Buzzwords help market liquor. “Small Batch,” “Hand Made,” “Craft.” These don’t mean anything legally. They’re words meant to get you to buy that unfamiliar bottle. In the last ten years or so, there have been small distilleries (some call them micro distilleries) popping up all over the nation, making all sorts of liquid courage. Vodka is easy. No age required. Gin is just vodka infused with juniper berries, so that’s easy too. Brandy isn’t too hard. Agave is expensive to import, so no tequila. Bourbon is much harder for the small distillers to make. This is because bourbon needs to age, in large barrels, for a long time.
There are legal and practical barriers for these young “craft” brands to fully age their whiskey. One is that the 53 gallon charred barrels are expensive and hard to find because the older distilleries have long relationships with the cooperage and have first dibs. Also, taxes have to be paid on all aging whiskey stocks (meaning in many cases, they’re paying a tax on something that they haven’t made a profit from yet). So, it’s in many small “craft” producers best interest to use smaller barrels and/or to age them for less time (so that they can start selling them and making a profit quickly). The problem is that whiskey really should age at least six years (ideally more). Their thought is that smaller barrels increase surface area with the distillate inside, and this is true, but it doesn’t work in practice. Here in New York, I know at least two craft distillers who age their juice for less than a year in small barrels. One of them plays sub-bass frequencies to get the juice to move around the barrel. The problem is that it doesn’t taste like Straight-Bourbon should taste (a designation we’ll get to later). Small barrels produce lousy whiskey. Esterification (essentially, the chemical process of alcohol aging) requires time. The only way to make a barrel of whiskey taste like it’s 12 years old is to let it age for 12 years. There is no miracle shortcut. So, the immediate cost for new, smaller producers is high, which is why these days it’s common to see an immature whiskey selling for double what a very fine Elijah Craig 12-year bourbon retails for.
Another way to sell your “craft” whiskey is to be an NDP – a non-distilling producer. This is a company with enough connections or enough cash (usually both) to buy barrels from other larger distilleries. These are labels like Templeton Rye, High West, Bulleit, Michters. This is way more common than you think. There are some NDPs who do a good job about being transparent about where the whiskey comes from, and some like Smooth Ambler or High West do a great job with blending. Many NDPs have started distilling their own juice (see Willet, Ambler, even Bulleit is about to be made in house).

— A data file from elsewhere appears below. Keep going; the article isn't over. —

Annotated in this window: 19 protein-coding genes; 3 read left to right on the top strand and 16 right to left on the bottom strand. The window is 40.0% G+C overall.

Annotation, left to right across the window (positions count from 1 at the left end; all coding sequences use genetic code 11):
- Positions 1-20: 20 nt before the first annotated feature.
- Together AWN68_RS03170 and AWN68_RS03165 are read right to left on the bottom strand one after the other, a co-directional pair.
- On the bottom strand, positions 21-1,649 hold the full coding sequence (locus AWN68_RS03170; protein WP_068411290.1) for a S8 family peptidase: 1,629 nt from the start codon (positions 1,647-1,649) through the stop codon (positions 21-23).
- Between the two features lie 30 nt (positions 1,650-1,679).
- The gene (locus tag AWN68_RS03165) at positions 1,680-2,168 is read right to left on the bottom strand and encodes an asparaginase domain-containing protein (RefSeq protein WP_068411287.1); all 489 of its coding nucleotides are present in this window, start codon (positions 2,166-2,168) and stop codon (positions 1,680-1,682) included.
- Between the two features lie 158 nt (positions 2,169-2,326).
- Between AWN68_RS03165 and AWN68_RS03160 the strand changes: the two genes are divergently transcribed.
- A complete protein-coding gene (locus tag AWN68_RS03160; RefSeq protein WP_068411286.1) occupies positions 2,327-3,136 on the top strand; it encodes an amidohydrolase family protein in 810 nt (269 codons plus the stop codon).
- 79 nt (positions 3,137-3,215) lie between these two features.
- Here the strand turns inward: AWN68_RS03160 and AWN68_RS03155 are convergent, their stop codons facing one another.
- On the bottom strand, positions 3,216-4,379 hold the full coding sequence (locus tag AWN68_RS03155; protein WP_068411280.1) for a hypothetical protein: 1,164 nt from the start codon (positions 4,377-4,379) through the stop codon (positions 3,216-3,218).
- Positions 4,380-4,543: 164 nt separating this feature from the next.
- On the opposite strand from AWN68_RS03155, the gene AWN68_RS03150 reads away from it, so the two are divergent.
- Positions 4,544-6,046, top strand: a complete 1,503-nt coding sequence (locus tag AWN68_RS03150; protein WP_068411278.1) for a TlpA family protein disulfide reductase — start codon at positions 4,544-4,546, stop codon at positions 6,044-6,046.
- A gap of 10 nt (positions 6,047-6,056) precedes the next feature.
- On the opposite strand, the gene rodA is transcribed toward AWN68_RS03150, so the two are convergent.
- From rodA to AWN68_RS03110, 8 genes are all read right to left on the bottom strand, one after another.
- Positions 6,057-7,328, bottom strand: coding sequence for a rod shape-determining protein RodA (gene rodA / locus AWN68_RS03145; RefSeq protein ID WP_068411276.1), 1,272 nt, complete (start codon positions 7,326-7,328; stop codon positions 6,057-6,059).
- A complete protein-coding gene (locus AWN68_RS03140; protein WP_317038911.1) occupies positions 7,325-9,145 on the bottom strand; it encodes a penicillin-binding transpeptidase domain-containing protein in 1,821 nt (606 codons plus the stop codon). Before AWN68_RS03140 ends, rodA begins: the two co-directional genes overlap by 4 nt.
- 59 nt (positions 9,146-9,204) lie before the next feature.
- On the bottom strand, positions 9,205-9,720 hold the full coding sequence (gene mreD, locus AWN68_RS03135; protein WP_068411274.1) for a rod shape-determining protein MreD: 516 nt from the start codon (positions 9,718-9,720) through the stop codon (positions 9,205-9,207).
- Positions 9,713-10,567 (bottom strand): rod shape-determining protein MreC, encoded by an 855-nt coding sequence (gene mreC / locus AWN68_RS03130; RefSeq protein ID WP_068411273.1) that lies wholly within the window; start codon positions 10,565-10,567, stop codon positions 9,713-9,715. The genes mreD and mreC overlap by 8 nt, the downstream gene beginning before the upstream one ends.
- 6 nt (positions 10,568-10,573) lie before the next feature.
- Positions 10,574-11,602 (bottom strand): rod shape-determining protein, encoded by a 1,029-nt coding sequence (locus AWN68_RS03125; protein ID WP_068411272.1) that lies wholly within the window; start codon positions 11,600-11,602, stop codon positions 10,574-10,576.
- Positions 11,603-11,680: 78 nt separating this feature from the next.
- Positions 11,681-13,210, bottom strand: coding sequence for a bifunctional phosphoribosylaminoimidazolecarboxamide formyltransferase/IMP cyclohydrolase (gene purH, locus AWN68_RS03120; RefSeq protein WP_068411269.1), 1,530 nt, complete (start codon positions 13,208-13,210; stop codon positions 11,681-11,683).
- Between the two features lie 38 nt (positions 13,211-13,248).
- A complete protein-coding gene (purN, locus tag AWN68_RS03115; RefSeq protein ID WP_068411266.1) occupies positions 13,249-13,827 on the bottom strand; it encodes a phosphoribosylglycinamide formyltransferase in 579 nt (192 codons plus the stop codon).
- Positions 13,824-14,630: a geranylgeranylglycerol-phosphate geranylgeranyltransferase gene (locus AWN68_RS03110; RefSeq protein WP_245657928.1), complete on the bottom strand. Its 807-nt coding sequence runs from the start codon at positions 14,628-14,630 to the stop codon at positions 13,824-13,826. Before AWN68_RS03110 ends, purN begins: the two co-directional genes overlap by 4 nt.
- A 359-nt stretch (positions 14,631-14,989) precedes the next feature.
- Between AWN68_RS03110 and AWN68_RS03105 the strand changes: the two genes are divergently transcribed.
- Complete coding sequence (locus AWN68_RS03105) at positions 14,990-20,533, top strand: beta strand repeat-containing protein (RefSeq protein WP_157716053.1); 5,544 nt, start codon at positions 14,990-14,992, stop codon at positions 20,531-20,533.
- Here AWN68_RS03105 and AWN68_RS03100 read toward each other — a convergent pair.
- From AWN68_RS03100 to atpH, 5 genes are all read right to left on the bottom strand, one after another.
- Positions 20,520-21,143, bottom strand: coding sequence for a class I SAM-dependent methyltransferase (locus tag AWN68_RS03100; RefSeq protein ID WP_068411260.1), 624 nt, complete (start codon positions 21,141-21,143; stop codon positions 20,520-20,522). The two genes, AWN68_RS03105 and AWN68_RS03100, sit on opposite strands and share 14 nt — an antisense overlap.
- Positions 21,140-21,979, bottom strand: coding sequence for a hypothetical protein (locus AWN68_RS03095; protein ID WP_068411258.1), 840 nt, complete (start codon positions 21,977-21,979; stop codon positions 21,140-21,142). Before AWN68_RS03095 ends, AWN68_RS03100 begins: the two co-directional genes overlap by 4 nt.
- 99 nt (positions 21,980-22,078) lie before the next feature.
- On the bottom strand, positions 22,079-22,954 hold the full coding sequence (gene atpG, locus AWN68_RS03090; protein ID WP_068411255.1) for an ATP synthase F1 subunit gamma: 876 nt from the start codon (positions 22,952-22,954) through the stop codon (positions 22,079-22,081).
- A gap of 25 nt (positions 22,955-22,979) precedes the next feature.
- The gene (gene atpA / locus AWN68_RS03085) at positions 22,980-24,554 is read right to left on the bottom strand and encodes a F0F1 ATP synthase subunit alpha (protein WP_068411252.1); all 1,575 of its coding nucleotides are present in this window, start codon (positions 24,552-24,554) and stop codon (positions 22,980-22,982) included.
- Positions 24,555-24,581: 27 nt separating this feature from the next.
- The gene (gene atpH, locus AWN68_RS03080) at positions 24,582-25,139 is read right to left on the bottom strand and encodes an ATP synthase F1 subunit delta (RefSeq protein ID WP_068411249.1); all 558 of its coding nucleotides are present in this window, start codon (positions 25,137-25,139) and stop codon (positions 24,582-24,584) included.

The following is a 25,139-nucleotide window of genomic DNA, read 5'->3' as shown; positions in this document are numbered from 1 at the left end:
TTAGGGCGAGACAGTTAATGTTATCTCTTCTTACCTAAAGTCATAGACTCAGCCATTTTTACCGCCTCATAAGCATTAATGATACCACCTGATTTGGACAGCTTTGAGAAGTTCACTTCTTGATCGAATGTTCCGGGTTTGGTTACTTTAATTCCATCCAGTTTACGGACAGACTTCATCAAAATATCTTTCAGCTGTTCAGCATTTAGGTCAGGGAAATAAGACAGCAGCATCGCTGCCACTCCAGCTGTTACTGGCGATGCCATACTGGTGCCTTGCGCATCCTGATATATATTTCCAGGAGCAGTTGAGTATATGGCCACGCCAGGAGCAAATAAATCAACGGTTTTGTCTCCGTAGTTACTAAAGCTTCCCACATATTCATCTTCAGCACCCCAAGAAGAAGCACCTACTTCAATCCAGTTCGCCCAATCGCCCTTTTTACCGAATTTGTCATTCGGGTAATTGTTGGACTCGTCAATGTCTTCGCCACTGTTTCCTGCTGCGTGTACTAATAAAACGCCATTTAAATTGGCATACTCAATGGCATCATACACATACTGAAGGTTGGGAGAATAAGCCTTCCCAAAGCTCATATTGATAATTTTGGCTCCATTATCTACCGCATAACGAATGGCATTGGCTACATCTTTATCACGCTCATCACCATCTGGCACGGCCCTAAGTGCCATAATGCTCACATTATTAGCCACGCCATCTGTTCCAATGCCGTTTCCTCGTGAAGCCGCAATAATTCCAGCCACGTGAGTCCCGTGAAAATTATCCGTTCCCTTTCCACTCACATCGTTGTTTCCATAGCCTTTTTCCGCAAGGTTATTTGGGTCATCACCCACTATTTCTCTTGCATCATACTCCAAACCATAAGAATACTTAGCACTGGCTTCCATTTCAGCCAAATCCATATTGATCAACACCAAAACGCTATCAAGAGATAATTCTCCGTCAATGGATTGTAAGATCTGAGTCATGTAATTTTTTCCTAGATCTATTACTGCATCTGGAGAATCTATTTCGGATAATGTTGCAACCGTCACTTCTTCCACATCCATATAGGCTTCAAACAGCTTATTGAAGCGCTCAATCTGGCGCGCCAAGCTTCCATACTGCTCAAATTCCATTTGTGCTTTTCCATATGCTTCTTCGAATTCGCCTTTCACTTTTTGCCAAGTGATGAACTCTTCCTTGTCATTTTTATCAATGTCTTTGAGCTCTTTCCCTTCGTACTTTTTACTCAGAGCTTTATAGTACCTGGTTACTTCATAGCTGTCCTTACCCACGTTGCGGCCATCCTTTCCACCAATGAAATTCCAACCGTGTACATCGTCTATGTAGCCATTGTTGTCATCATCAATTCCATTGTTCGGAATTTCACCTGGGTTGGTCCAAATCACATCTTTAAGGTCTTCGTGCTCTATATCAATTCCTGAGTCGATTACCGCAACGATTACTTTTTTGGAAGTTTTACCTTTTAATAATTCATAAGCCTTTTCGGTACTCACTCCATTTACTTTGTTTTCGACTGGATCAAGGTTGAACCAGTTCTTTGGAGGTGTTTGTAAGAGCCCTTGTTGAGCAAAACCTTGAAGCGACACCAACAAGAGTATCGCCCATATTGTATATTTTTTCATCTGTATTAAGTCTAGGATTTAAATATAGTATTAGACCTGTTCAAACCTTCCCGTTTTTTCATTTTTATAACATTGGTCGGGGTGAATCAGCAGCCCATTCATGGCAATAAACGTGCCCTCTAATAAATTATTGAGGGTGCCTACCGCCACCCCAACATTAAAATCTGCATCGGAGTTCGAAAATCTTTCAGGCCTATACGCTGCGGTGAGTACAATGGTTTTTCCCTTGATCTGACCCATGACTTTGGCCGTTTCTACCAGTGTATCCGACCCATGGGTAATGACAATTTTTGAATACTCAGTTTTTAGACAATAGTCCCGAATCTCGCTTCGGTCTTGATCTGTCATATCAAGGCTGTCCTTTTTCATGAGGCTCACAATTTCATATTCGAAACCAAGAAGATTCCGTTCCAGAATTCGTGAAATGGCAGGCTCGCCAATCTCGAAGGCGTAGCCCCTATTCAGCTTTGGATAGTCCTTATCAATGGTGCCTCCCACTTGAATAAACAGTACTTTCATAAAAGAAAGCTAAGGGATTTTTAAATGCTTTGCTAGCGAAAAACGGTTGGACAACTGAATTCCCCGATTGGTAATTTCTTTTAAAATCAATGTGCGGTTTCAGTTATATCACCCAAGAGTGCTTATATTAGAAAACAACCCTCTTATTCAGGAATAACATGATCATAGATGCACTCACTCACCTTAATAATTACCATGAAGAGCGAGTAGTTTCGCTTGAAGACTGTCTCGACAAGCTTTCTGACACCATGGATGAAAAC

It’s hard to know sometimes where the bottle on the shelf comes from. Often times labels are misleading. The rise locavore economy makes us less excited to buy a bottle from a mass produced giant industrial facility like Jim Beam or Jack Daniels. Wouldn’t you rather buy a “small batch,” “handmade,” “craft” whiskey from a “boutique” distillery just up the road that uses only organic grains, is aged in small barrels (for quicker aging)? Your gut would tell you yes, but your gut is a liar. Until these new distilleries have time to properly age their bourbon in proper 53 gallon barrels, and figure out their winning mash bill, stick with the tried and true. My trip to George Dickel this week reminded me that there are some distilleries that do everything by hand- make small batch whiskey in ten barrel batches- use a tasting panel to decide when it’s ready to bottle – have an actual tradition of distilling that goes back to pre-prohibition, but are still owned by the big guys, still easy to find, still a fantastic value for the price, and have healthy stocks of older whiskey in quality 53 gallon barrels.
Craft is rising, and if that’s your thing, there will be more to get excited about in the coming years as barrels continue to age. Keep on the lookout for Willet and Smooth Ambler’s new expressions that are now just old enough to be released as straight bourbon. But, today, it’s nice to be reminded that while there are the big guys who make a consistent product and ship hundreds of millions of bottles a year, there are also small distilleries like George Dickel at Cascade Hollow who do things the way they’ve always been done, who produce things on a small scale, who fit somewhere between the micro and the macro category, and still have a 17 year-old whiskey for sale in the gift shop. Don’t buy overpriced and underaged booze. You don’t have to.
Article: Tyler Lyle
Cover Image: Jeanne Runkle